Crown Lenghtening Surgery
Crown lengthening is a surgical procedure performed by a dentist to expose a greater amount of tooth structure for the purpose of subsequently restoring the tooth prosthetically. This is done by incising the gingival tissue around a tooth and, after temporarily displacing the soft tissue, predictably removing a given height of alveolar bone from the circumference of the tooth or teeth being operated on. While some general dentists perform this procedure, others frequently refer such cases to periodontists.
Curettage in medical procedures, is the use of a curette (French, meaning scoop) to remove tissue by scraping or scooping. Curettage has been used to treat teeth affected by periodontitis.
Gingival curettage is a surgical procedure designed to remove the soft tissue lining of the periodontal pocket with a curet, leaving only a gingival connective tissue lining. Gingival curettage, as originally conceived, was designed to promote new connective tissue attachment to the tooth, by the removal of pocket lining and junctional epithelium. Since there is no evidence that gingival curettage has any therapeutic beneﬁt in the treatment of chronic periodontitis, the American Dental Association has deleted that code from the fourth edition of Current Dental Terminology (CDT-4). In addition, the American Academy of Periodontology, in its Guidelines for Periodontal Therapy, did not include gingival curettage as a method of treatment. This indicates that the dental community as a whole regards gingival curettage as a procedure with no clinical value.
These are bony swellings that develop in the mouth. These are not that unusual. They come in a number of shapes, sizes and positions (that is, either in the midline of the roof of the mouth, the tongue side of the lower jaw or the cheek side of both upper and lower jaws).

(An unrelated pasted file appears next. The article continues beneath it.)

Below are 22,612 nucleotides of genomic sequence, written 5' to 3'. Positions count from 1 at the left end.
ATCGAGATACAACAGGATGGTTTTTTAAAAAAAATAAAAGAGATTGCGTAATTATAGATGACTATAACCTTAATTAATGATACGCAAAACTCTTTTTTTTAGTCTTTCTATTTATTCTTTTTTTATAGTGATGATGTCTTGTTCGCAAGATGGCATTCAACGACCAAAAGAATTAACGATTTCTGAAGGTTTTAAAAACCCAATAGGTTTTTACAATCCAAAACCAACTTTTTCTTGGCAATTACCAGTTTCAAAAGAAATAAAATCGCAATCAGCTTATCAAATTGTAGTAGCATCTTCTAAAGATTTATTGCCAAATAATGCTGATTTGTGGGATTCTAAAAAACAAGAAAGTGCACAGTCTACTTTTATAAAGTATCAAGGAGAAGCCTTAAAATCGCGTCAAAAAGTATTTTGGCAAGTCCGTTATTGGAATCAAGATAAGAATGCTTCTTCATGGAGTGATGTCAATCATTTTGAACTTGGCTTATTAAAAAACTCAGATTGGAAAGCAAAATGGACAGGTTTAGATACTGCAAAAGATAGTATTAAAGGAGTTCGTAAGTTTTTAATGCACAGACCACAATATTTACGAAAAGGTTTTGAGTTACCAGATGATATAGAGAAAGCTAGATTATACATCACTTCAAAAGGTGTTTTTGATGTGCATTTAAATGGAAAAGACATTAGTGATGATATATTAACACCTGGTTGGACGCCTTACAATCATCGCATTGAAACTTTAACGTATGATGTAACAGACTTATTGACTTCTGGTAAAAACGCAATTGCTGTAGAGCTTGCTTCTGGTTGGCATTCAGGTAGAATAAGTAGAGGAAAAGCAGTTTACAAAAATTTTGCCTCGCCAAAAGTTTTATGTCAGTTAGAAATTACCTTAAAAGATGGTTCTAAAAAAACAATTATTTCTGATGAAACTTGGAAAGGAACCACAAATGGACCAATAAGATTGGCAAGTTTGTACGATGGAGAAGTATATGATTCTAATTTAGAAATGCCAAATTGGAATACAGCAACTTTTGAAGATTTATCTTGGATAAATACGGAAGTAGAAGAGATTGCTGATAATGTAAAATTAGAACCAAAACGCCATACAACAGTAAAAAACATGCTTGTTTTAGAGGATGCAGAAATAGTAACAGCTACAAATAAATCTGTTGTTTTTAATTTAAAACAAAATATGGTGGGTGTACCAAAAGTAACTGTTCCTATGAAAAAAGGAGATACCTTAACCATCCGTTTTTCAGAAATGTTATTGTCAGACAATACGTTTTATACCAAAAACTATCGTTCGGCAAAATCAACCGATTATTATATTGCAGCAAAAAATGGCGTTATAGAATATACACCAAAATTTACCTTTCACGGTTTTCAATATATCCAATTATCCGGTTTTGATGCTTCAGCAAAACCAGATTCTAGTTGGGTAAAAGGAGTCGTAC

These bony swellings are given the ‘technical’ names of exostoses or tori. The torus is considered to be a developmental anomaly, although it does not present until adult life and often will continue to grow slowly throughout life.
A frenectomy (also known as a frenulectomy, frenulotomy or frenotomy) is the removal of a frenulum, a small fold of tissue that prevents an organ in the body from moving too far. It can refer to frenula in several places on the human body. It is related to frenuloplasty, a surgical alteration in a frenulum. Done mostly for orthodontic purposes, a frenectomy is either performed inside the middle of upper lip, which is called labial frenectomy, or under the tongue, called lingual frenectomy. Frenectomy is a very common dental procedure that is performed on infants, children, and adults.
Gingivectomy means excision of the gingiva. By removing the pocket wall, gingivectomy provides visibility and accessibility for complete calculus removal and thorough smoothing of the roots, creating a favorable environment for gingival healing and restoration of a physiologic gingival contour.
Gingival flap Surgery
Gingival flap surgery is a type of gum procedure. The gums are separated from the teeth and folded back temporarily. This allows a dentist to reach the root of the tooth and the bone. Gingival flap surgery is used to treat gum disease (periodontitis).
Gingival Graft Surgery
A gingival graft, also called gum graft or periodontal plastic surgery, is a generic name for any of a number of periodontal surgical procedures in which the gum tissue is grafted. The aim may be to cover exposed root surfaces or merely to augment the band of keratinized tissue.
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